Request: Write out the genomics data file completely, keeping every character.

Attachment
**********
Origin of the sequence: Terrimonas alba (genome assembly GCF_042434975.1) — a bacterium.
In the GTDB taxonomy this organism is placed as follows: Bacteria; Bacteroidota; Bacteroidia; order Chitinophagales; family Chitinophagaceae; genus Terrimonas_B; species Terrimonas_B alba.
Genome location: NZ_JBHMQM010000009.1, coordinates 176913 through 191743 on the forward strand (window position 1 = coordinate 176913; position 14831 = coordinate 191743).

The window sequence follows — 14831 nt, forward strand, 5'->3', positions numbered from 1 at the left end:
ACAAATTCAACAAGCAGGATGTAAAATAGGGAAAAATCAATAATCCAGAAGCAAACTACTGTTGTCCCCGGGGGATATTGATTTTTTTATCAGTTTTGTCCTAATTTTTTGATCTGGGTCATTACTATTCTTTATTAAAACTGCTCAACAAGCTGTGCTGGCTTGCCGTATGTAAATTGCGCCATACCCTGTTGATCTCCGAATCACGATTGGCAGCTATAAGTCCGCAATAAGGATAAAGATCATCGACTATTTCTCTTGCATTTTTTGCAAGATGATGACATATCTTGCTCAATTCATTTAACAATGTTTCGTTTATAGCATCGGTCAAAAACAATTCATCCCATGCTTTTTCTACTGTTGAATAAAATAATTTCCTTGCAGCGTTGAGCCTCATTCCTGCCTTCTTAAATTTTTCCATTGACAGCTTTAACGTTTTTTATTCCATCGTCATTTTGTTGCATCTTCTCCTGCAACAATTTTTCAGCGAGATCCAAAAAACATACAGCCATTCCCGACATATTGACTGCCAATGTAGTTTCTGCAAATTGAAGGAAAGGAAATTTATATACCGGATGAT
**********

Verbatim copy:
Origin of the sequence: Terrimonas alba (genome assembly GCF_042434975.1) — a bacterium.
In the GTDB taxonomy this organism is placed as follows: Bacteria; Bacteroidota; Bacteroidia; order Chitinophagales; family Chitinophagaceae; genus Terrimonas_B; species Terrimonas_B alba.
Genome location: NZ_JBHMQM010000009.1, coordinates 176913 through 191743 on the forward strand (window position 1 = coordinate 176913; position 14831 = coordinate 191743).

The window sequence follows — 14831 nt, forward strand, 5'->3', positions numbered from 1 at the left end:
ACAAATTCAACAAGCAGGATGTAAAATAGGGAAAAATCAATAATCCAGAAGCAAACTACTGTTGTCCCCGGGGGATATTGATTTTTTTATCAGTTTTGTCCTAATTTTTTGATCTGGGTCATTACTATTCTTTATTAAAACTGCTCAACAAGCTGTGCTGGCTTGCCGTATGTAAATTGCGCCATACCCTGTTGATCTCCGAATCACGATTGGCAGCTATAAGTCCGCAATAAGGATAAAGATCATCGACTATTTCTCTTGCATTTTTTGCAAGATGATGACATATCTTGCTCAATTCATTTAACAATGTTTCGTTTATAGCATCGGTCAAAAACAATTCATCCCATGCTTTTTCTACTGTTGAATAAAATAATTTCCTTGCAGCGTTGAGCCTCATTCCTGCCTTCTTAAATTTTTCCATTGACAGCTTTAACGTTTTTTATTCCATCGTCATTTTGTTGCATCTTCTCCTGCAACAATTTTTCAGCGAGATCCAAAAAACATACAGCCATTCCCGACATATTGACTGCCAATGTAGTTTCTGCAAATTGAAGGAAAGGAAATTTATATACCGGATGAT